Consumer groups also claim that NHTSA is focusing too much on autonomous vehicle technology, rather than systems that are available today.
The Consumer Watchdog, the Center for Auto Safety, and Public Citizen are jointly suing the National Highway Traffic Safety Administration in the United States because the agency is allegedly acting too slowly on mandating automatic emergency braking systems. The groups also assert that a voluntary agreement between NHTSA and 20 automakers doesn’t go far enough to get the potentially life-saving technology on the road.
This trio of consumer advocacy groups submitted a petition to NHTSA in January 2016 that requested that the agency mandate automatic emergency braking. The auto safety regulator was supposed to reply by May 12 but never responded. This lawsuit aims to force NHTSA into ruling on the groups’ demands. The consumer advocates claim that adopting the tech would prevent an estimated 910,000 crashes a year.
If NHTSA mandates the tech, the consumer groups want it to include three provisions. There would be a collision alert through audio or visual signals. If a driver doesn’t respond, then the vehicle would automatically apply the brakes. In addition, the system would apply supplemental braking if the person behind the wheel doesn’t apply enough pressure to stop in time.
Instead of mandating automatic emergency braking, NHTSA announced voluntary adoption of tech by 20 automakers. The companies, including big names like Ford, General Motors, Fiat Chrysler Automobiles, and Volkswagen Group, promised to make the equipment a standard feature on 99 percent of new vehicles by September 1st, 2022. At the time, NHTSA and the business touted that the agreement made the system standard equipment three years faster than through the normal regulatory process. The Insurance Institute for Highway Safety also quoted far lower estimates that Automatic Emergency Braking could prevent 28,000 crashes and 12,000 injuries in three years.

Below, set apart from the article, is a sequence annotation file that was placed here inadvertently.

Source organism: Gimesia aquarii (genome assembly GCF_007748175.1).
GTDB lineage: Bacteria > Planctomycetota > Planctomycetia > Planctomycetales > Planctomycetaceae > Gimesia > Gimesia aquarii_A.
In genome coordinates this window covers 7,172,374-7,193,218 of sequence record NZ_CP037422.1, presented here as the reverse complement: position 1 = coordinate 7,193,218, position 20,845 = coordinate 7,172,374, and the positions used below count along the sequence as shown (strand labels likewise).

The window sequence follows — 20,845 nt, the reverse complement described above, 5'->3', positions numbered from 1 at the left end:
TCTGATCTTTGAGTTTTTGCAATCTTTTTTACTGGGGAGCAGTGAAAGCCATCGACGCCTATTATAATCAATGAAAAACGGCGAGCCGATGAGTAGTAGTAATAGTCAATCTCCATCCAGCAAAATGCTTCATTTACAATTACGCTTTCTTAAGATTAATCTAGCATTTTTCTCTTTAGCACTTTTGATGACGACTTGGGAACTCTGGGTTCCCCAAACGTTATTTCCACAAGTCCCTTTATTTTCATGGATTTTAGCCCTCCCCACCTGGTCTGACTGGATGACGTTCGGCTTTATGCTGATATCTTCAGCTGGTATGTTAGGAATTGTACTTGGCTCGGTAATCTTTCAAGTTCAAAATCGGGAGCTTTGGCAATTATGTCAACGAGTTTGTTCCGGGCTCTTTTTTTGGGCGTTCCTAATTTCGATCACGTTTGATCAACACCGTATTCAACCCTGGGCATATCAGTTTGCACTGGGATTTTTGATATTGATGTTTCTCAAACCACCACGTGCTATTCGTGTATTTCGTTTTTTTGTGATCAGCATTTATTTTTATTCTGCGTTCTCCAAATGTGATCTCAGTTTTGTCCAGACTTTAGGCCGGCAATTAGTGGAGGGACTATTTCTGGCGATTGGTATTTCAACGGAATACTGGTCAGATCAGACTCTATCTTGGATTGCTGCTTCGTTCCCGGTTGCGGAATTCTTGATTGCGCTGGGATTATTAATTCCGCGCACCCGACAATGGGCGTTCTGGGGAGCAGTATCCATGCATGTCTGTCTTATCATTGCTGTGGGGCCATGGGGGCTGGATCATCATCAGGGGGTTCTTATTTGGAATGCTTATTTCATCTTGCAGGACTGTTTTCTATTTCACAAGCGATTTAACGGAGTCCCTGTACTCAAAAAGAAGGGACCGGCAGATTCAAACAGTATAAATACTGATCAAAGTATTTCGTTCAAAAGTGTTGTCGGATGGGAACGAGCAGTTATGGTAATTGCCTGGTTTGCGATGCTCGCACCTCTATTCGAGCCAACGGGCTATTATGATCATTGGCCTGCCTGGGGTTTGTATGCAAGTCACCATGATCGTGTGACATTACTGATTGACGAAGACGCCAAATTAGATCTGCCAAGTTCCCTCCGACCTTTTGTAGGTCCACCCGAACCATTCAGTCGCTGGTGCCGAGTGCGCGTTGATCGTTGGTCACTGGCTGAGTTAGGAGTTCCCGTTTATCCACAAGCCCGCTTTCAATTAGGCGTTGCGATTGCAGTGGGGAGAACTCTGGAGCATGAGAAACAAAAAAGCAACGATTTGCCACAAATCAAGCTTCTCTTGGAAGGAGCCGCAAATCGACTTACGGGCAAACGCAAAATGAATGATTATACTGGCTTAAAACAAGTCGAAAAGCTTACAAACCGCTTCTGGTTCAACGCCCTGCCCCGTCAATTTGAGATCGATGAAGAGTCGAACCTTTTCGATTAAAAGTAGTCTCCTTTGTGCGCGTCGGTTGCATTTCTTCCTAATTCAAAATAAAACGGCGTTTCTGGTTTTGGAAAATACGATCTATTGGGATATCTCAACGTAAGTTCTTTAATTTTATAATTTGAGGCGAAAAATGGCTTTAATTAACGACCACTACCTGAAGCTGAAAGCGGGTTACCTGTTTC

The consumer advocacy groups claim that making the system’s acceptance voluntary for these companies is unenforceable and allows them “roll out weak versions of the technology” by allegedly not needing to adhere federal safety protections.
“NHTSA continues to allow automakers to introduce advanced safety features at their own pace, by issuing ‘voluntary’ guidelines with no force of law,” said Michael Brooks, acting director at the Center for Auto Safety, in the consumer groups’ announcement.
In addition, the advocacy groups claim that NHTSA has put too much effort into regulating autonomous vehicles. They claim that self-driving tech is still in its infancy, while automatic emergency braking is ready right now. In fact, the IIHS already tests the generally optional systems as a criterion for earning the vaunted Top Safety Pick+ honor.
Source: Consumer Watchdog via The Detroit News